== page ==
Obama Tries to Halt Attacks on Energy Policy

President is expected to reiterate his 'all of the above' approach to energy in Florida visit.

President Obama will try to head off Republican criticism over rising gasoline prices Feb. 23, setting out how the United States should address its voracious appetite for energy.

Visiting the hard-hit election battleground of Florida, Obama will address concerns about rising gasoline prices, which have jumped 16 percent in a year in the Sunshine State, providing campaign fodder for his Republican foes.

The president is expected to reiterate his "all of the above" approach to energy, which advocates more domestic drilling, better fuel standards, lower consumption and developing non-fossil fuels.

The call comes as Republicans seize on rising gasoline prices as evidence that Obama's energy polices have failed, spelling political trouble for the White House.

The American Automobile Association has predicted average prices across the country could reach $4.25 a gallon by May, up from $3.61 today.

That is well beyond the $4 a gallon level most Americans see as acceptable, leaving Obama politically vulnerable and with few tools to influence market prices as the country races toward November elections.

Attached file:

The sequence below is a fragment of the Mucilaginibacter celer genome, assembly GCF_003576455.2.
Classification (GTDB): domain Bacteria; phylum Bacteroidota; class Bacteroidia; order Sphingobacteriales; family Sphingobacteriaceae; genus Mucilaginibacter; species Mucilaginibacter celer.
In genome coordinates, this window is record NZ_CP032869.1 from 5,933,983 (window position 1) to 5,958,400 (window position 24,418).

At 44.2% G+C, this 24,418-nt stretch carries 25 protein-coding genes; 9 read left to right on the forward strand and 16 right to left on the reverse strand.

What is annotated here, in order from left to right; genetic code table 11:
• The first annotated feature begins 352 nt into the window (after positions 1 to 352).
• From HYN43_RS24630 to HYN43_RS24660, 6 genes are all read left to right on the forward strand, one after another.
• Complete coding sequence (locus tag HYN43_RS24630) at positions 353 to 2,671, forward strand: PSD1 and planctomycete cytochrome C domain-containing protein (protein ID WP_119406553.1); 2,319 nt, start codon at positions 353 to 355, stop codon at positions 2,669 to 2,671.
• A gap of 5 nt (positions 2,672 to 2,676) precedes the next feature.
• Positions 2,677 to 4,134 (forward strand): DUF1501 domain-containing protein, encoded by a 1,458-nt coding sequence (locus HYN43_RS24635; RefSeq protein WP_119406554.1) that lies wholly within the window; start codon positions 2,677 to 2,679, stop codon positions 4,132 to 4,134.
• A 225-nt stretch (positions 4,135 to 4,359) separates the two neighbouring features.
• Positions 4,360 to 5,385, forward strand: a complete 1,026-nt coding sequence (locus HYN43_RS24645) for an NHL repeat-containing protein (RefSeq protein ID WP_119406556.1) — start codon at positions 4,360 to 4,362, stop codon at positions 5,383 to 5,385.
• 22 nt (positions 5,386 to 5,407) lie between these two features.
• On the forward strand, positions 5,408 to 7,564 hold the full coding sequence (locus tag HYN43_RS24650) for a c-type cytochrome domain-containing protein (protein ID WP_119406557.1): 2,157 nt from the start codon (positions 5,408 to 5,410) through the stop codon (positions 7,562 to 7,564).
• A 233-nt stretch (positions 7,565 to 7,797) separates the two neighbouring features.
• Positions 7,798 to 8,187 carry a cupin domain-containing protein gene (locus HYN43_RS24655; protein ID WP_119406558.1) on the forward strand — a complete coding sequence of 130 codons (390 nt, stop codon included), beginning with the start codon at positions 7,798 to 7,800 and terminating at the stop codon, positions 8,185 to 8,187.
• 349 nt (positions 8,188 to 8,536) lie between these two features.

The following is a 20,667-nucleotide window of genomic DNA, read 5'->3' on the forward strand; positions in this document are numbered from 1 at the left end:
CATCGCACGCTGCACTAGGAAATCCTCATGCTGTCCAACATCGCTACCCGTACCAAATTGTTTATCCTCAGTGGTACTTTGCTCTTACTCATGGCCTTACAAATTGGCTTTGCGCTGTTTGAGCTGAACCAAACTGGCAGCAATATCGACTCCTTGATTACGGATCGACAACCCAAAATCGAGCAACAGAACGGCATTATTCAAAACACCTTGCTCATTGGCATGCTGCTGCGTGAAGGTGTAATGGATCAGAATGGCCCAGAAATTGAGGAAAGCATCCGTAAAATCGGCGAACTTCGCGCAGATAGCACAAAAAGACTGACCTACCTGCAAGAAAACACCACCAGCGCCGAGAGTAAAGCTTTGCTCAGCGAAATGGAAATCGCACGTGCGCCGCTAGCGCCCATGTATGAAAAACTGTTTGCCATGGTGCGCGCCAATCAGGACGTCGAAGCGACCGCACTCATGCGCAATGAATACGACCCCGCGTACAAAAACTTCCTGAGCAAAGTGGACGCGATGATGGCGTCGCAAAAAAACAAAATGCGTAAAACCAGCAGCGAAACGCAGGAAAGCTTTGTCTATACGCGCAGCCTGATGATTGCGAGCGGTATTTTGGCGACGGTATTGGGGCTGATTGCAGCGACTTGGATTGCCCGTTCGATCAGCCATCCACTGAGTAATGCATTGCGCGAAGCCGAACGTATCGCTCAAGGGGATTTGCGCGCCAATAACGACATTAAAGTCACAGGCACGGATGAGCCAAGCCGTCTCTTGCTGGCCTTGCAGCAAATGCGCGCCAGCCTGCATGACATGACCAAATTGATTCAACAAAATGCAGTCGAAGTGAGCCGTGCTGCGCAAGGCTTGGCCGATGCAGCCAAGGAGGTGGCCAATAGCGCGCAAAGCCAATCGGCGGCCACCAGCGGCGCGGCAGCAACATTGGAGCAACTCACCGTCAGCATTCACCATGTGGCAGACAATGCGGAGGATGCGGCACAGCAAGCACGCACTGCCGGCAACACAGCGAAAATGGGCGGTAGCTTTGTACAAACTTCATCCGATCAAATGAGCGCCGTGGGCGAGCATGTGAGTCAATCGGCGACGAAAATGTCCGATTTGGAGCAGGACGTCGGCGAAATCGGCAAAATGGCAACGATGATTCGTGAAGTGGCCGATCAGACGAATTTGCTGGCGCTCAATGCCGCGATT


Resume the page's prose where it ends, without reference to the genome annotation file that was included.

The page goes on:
Economists have warned that rising energy prices -- largely due to geopolitical tensions and disruptions to supplies in Iran, Africa and the Arab world -- could hold back the fragile US economic recovery.

"Higher energy prices could slow the (stock) market advance and may portend some loss of economic momentum," said Barry Knapp, an analyst with Barclays Capital.

Obama could try to slow rising prices by putting petroleum from the national strategic reserve on the market, but that is a risky proposition.

Since being created in the 1970s, the reserve has been used only a handful of times, most recently in the wake of Hurricane Katrina in 2005 and by Obama last year as the war in Libya raged.

Republican presidential hopefuls Mitt Romney, Rick Santorum and Newt Gingrich have already sought to pin the blame for higher oil prices on the Democratic incumbent.

They point to Obama's opposition to offshore drilling and a pipeline from Canada, as well as his support for ending oil company tax breaks, as contributing to higher gas prices.

Newt Gingrich has promised to bring gasoline down to $2.50 a gallon.

Republicans also point to the bankruptcy of solar panel firm Solyndra after it received $535 million in government loan guarantees as evidence that Obama has failed.

The White House has been at pains to empathize with struggling consumers.

"(The president) fully appreciates the impact of higher gas prices on average Americans trying to make ends meet," Obama spokesman Jay Carney told reporters Feb. 22.

"Every year since he's been President, we've increased our oil and gas production. Every year since he's been president, we've decreased our reliance on foreign oil imports."

Copyright Agence France-Presse, 2012

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